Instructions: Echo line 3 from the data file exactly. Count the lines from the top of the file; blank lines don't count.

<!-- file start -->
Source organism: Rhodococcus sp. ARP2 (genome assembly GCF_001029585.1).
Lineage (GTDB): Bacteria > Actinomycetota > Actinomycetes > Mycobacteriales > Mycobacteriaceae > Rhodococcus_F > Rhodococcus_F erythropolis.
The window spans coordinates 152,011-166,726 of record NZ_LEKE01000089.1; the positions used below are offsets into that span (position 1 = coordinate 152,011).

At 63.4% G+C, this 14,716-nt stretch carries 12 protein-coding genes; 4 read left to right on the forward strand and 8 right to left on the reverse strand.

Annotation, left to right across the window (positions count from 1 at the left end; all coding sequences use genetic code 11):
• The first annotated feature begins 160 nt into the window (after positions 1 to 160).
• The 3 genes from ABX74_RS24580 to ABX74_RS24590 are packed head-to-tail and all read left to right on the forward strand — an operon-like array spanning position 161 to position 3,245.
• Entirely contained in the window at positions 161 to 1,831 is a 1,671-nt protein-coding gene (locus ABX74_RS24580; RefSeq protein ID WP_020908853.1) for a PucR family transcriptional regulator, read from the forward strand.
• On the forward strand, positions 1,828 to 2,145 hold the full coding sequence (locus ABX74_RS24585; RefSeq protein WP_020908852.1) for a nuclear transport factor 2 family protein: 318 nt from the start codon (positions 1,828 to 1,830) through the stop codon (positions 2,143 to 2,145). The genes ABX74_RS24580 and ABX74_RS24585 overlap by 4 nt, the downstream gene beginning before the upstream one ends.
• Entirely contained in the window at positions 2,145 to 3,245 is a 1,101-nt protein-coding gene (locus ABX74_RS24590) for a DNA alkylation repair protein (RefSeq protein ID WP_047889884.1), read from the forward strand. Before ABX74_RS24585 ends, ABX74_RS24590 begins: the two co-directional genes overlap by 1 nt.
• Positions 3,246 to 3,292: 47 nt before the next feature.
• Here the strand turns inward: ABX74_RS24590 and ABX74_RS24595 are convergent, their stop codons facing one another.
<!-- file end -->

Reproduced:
The window spans coordinates 152,011-166,726 of record NZ_LEKE01000089.1; the positions used below are offsets into that span (position 1 = coordinate 152,011).